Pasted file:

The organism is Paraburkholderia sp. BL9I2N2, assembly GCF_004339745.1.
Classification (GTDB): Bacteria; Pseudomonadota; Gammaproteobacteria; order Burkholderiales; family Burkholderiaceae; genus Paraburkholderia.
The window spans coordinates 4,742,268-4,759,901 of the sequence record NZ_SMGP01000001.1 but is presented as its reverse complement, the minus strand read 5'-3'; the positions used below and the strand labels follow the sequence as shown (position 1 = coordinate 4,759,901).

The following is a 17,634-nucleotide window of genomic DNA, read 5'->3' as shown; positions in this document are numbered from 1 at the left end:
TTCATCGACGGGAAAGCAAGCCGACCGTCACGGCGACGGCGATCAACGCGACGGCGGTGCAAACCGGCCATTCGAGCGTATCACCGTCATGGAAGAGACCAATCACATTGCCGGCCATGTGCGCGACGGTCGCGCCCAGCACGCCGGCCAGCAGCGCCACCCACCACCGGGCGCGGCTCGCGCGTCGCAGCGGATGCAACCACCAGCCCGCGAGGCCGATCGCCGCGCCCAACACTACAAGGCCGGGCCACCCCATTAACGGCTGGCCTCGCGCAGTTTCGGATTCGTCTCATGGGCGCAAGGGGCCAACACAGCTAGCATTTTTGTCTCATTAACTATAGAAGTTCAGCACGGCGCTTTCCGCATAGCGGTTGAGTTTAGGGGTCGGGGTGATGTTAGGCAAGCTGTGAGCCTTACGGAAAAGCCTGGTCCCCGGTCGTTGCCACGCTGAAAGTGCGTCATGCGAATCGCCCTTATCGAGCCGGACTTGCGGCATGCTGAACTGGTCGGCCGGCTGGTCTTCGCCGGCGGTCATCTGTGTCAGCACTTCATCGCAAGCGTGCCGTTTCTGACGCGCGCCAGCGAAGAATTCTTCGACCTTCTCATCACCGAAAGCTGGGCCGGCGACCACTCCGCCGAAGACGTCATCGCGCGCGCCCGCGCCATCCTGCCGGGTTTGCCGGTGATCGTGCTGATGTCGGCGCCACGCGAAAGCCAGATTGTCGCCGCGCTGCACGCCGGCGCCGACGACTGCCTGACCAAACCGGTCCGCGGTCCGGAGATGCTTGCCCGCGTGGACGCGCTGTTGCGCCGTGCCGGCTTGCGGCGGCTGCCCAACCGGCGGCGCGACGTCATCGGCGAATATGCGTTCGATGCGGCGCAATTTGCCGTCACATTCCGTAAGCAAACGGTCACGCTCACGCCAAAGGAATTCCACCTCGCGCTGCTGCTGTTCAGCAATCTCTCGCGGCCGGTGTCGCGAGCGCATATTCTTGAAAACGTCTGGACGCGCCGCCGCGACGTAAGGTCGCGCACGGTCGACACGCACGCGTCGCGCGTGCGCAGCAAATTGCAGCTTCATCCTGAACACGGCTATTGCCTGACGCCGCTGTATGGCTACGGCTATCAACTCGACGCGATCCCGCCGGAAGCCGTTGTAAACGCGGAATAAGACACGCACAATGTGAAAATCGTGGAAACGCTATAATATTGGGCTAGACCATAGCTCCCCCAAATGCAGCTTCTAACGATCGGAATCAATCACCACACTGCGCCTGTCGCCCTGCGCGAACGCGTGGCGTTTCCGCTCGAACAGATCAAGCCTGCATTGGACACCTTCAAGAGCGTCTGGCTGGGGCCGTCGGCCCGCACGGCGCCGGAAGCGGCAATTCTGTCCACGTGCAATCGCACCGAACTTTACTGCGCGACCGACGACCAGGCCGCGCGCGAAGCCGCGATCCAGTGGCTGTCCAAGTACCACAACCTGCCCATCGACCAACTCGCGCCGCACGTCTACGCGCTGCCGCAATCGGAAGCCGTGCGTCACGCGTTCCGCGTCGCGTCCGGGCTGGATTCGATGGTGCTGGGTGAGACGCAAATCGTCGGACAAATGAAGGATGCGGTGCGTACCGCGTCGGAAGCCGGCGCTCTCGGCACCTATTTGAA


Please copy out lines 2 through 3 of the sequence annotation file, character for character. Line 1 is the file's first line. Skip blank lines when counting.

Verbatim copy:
Classification (GTDB): Bacteria; Pseudomonadota; Gammaproteobacteria; order Burkholderiales; family Burkholderiaceae; genus Paraburkholderia.
The window spans coordinates 4,742,268-4,759,901 of the sequence record NZ_SMGP01000001.1 but is presented as its reverse complement, the minus strand read 5'-3'; the positions used below and the strand labels follow the sequence as shown (position 1 = coordinate 4,759,901).